Yesterday I attended AMD’s 50×15 partner summit in Sunnyvale, California. 50×15 is AMD’s equivalent to Microsoft’s Unlimited Potential, with the idea that 50% of the world’s population can achieve access to the Internet and computers by the year 2015. In attendance were representatives from technology vendors (HP, Cisco, Dell, Nokia, Google, Sun, Microsoft), some NGOs, and even the guy who played Janice Soprano’s narcoleptic boyfriend on season three of the show. (More on that later.)
The meeting format was a day-long roundtable with about 50 people in the room. I have to confess after the first couple of speakers I was really worried that it was going to be a bad day. It’s not because Tom McCoy or Dan Shine were poor speakers with little to say, it was just the opposite. They were interesting, with heartfelt and inspiring stories about ICT projects AMD had sponsored in emerging markets around the world. Great stories told with flair and LOTS of photos. AMD is doing really cool work.
It’s just that AMD’s stories are pretty much the exact same stories that Microsoft tells, that Cisco tells, that Nokia tells, that Intel tells, that Qualcomm tells. I was worried that that I was going to sit through a day-long meeting listening to different vendors going through variations of the exact same storytelling approach we (I) use in UPG: sponsor pilot in remote location; go there and take pictures, tell the story, hope it spreads, and potentially accrue some goodwill for your company. Instead of being involved in a coordinated effort of "Doing well by doing good", by seeing for the first time what other vendors in this space are doing, it made me wonder … are we all engaged in an exercise of "Feeling good by doing good?"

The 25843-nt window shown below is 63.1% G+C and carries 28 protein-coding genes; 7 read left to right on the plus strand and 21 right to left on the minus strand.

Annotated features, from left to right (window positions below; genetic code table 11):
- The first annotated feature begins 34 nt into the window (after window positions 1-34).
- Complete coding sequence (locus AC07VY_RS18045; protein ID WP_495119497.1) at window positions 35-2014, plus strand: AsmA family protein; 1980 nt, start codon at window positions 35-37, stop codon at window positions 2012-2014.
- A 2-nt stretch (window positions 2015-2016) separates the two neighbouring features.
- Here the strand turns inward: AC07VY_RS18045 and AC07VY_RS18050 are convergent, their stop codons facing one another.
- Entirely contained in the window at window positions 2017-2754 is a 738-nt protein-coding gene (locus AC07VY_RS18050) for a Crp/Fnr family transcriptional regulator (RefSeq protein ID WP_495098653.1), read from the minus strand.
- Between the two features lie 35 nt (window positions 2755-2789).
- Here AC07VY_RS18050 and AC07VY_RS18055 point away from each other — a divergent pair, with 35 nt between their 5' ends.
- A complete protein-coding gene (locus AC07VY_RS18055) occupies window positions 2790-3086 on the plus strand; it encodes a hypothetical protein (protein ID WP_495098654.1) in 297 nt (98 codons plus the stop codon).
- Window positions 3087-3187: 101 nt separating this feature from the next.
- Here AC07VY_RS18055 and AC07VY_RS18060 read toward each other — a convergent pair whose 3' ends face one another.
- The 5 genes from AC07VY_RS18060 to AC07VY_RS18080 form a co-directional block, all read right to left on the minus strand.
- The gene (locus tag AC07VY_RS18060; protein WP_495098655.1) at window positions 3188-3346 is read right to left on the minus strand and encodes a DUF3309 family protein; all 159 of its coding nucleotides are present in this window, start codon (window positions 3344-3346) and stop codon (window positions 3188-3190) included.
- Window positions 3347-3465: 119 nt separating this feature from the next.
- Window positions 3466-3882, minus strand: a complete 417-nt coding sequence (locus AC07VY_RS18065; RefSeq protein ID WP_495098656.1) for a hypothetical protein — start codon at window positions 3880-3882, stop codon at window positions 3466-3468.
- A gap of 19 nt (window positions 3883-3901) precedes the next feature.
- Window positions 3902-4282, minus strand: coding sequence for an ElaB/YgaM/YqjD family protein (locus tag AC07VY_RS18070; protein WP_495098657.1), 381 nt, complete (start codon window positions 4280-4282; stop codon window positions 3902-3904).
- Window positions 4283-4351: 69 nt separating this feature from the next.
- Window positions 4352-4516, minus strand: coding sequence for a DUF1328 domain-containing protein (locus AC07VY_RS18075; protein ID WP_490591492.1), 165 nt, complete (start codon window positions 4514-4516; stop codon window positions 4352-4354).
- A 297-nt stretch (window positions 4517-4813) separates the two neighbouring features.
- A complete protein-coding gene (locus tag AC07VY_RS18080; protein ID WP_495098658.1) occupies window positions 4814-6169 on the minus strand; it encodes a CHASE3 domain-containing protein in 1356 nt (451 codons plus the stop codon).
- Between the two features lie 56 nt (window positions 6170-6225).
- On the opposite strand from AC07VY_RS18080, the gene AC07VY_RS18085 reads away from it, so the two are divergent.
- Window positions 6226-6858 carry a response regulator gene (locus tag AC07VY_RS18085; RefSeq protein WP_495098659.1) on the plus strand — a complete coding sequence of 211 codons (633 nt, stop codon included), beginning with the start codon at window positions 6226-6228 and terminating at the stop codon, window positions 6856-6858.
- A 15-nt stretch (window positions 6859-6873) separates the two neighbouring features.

That’s why I was worried it was going to be a bad day.
Don’t get me wrong, these pilots have huge impact in the communities they serve, and you can see it in the faces of the people we film. Maybe I am too cynical, or maybe I was bummed with the realization that the work we were doing in UPG wasn’t necessarily that original or unique.
But what I realized yesterday is that the emphasis on storytelling by vendors masks the two huge problems we need to address if we, as an industry, are going to move beyond stories and drive these programs to scale to achieve the true impact we all hope for: